Pranks under fire after video of celeb wedding shows actress harassment

By Shan Jie Source:Global Times Published: 2016-4-6 19:48:01

Groomsmen lift up bridesmaids in Bao Beier's wedding on March 30. Photo: CFP

A video of a Chinese actress being grabbed by a bunch of actors at a wedding became a hot topic online, with experts saying that this reflects the spread of feminist ideas in China.

The 52-second video taken at the wedding ceremony of Chinese actor Bao Beier in Bali, Indonesia on March 30 shows Liu Yan, a bridesmaid, being seized by several celebrity groomsmen who then try to throw her into a pool, ignoring her protests.

The men eventually let her go when another bridesmaid reprimanded them. The video was posted online as entertainment, but soon netizens began to criticize the men.

 "Liu was definitely sexually violated, whether she said it is true or not," Luo Ruixue from the Women Awakening Network, a women's rights NGO based in Guangzhou, South China's Guangdong Province told the Global Times.

On April 1, Liu posted a video on Sina Weibo in which she apologized to Bao for "creating some confusion," but this made many more angry.

"Liu's apology caused a hotter discussion, because she didn't do anything wrong," said Ke Qianting, an associate professor of gender studies at Sun Yat-sen University in Guangzhou.

"Whether or not she was sexually violated should be determined by her own feeling," Wei Tingting, project manager of the Beijing Gender Health Education Institute told the Global Times, "but Liu's apology was made in response to pressure from social media."

Pranks on brides and grooms are common  in China and usually contain flirtatious or sexual elements. However, in some areas, especially rural regions, the pranks can become out of line, with groomsmen acting indecently towards bridesmaids, telling dirty jokes or touching them inappropriately.

Tragedies related to this practice have been reported in recent years.

In 2013, a bridesmaid in Chengzhou, Zhejiang Province was raped by two groomsmen, who were then sentenced to more than 10 years behind bars, reported.

In a wedding in Tai'an, Shandong Province, a 16-year-old bridesmaid was locked in a room, stripped and groped by 10 men in 2013, Sina reported.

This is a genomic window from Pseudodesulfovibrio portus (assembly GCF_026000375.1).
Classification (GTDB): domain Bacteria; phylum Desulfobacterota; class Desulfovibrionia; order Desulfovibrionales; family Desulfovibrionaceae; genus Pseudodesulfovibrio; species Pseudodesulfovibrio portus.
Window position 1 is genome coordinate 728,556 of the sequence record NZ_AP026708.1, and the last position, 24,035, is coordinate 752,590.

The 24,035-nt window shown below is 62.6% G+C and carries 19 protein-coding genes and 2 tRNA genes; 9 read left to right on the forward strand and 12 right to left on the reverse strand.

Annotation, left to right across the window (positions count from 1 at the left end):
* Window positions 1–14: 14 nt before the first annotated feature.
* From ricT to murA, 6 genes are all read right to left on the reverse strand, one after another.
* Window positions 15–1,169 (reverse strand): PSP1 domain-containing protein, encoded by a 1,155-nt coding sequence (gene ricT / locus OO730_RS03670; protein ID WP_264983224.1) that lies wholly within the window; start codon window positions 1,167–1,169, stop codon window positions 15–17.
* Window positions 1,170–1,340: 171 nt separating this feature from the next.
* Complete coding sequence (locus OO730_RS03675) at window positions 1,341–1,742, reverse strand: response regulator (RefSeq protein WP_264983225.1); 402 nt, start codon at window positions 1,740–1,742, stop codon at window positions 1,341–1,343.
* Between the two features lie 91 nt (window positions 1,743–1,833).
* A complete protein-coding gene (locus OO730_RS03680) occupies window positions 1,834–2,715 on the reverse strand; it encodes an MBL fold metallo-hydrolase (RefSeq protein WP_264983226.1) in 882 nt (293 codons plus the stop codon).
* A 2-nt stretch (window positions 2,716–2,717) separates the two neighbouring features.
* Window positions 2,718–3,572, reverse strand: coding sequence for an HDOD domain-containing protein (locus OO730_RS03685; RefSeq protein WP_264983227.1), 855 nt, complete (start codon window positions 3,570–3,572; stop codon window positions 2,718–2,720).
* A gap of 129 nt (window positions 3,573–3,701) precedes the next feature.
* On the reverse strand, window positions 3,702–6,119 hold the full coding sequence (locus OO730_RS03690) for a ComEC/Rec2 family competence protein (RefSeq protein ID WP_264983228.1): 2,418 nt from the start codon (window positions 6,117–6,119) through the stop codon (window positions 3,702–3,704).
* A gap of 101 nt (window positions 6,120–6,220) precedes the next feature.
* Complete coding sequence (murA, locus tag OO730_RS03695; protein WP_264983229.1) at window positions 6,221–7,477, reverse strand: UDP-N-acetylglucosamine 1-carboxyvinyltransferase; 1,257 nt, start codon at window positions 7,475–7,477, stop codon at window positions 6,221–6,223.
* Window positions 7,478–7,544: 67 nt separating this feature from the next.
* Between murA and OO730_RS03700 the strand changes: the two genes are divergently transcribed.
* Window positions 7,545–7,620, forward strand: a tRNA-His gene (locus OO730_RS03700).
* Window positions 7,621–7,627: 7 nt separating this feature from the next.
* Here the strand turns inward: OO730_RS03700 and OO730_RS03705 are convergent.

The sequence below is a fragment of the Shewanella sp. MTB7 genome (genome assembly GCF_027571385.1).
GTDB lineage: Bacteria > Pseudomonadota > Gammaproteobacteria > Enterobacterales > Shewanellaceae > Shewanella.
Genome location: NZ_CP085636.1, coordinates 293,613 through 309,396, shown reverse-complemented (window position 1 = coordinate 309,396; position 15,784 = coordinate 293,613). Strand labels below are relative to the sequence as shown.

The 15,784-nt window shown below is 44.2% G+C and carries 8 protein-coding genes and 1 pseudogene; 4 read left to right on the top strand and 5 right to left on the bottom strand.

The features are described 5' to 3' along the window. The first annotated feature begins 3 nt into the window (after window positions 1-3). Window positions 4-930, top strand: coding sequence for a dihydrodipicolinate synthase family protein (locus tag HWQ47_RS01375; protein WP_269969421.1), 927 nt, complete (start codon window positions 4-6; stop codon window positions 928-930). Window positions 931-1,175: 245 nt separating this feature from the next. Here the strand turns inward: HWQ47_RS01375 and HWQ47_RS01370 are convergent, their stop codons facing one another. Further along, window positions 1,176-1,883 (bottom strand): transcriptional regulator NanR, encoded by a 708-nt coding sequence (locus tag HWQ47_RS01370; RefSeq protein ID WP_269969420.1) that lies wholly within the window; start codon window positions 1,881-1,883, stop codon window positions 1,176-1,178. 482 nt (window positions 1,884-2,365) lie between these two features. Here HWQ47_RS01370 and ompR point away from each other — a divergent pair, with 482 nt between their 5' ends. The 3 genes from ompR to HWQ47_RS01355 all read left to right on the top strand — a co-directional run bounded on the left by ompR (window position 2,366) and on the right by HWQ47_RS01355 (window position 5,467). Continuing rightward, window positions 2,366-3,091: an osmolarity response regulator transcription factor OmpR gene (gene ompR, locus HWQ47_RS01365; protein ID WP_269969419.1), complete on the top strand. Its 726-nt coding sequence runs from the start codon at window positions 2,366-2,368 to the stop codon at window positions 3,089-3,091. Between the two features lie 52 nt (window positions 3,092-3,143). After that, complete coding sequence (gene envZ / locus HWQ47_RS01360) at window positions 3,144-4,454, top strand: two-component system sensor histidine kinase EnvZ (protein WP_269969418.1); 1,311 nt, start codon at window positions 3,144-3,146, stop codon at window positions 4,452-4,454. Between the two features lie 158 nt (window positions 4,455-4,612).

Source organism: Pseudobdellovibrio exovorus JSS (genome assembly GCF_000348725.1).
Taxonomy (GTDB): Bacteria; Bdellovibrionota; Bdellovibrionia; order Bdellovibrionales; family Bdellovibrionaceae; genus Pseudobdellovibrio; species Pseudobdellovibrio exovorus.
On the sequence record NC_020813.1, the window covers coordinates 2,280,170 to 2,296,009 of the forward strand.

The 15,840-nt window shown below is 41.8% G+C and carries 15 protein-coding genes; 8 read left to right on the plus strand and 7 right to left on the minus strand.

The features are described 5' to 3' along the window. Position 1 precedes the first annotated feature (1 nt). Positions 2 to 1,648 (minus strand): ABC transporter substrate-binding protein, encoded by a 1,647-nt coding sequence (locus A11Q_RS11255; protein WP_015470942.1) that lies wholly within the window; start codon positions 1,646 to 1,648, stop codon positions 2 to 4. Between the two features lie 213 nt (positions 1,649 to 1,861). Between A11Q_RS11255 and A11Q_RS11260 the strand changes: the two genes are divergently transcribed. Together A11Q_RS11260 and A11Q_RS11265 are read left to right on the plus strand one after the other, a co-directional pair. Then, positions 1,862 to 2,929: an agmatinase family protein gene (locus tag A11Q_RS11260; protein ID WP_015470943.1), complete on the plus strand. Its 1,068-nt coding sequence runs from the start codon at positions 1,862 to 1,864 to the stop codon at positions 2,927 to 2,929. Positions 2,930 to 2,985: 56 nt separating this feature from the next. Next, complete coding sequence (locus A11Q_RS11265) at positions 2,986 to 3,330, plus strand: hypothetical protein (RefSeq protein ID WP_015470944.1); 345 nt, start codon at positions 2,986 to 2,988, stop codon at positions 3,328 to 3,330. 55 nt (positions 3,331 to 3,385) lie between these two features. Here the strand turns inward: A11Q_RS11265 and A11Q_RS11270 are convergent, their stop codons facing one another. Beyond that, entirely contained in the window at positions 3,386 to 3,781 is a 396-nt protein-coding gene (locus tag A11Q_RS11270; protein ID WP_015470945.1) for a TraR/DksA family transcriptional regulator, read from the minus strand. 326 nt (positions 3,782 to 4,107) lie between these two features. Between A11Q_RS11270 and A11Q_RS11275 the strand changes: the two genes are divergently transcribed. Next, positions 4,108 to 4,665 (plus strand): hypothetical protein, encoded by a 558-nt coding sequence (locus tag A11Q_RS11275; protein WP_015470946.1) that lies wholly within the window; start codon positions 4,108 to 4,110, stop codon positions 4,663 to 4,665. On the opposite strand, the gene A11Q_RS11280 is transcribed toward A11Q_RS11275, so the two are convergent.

The men were sentenced to one to three years in prison for indecency, though the bride claimed that this was simply a local custom.

Behind the tease

According to Luo, teasing bridesmaid is not a long-standing tradition in China, because the concept of bridesmaids comes from the West.

However, a survey by on April 4 shows that 20 percent of 1,920 Chinese netizens admitted such customs currently exist in their hometowns.

"If we dig deeper, in China, the teasing culture in weddings shows men collectively harassing women," Luo said.

When the custom of teasing bridesmaid was created, men, as the ones who tease women, dominated society, therefore some people [men] have fun in it, while some [women] were sacrificed, Ke said.

The harassment can be reflected as well from some netizens' comments on Sina Weibo.

"Liu Yan showed too much of her body, so don't blame the actors," Sina Weibo user "Vicky-Mi" posted.

"Women have their own rights, and whether it was harassment or violation, it is illegal," Luo said.

"Women should refuse to play the role of sacrifice and entertain others by suffering," Ke said.

"The joyfulness of teasing bridesmaid costs the victim's rights," Luo said.

Arousal of feminism

Even though there are some voices saying netizens overreacted, those who support Liu are still in the majority.

In a survey conducted by, 89 percent of the 1,943 respondents believed teasing bridesmaids is a bad custom.

"This event reflects that ordinary people's sense of feminism has risen," said Luo.

Online discussions of feminism have been occuring more and more frequently in China in recent years.

In March, the "A4 waist challenge" - in which people posted pictures online to show that their waist was narrower than a piece of A4 paper - faced heavy criticism.

"Using a piece of paper to measure your beauty reminds me of foot binding in feudal times," Sina Weibo user "Hannibal Bimao" said.

"We call it 'alter old customs and habits,' as more people feel the customs should be changed in order to respect participants' opinion in the event," Ke said.
Newspaper headline: Bullying bridesmaids

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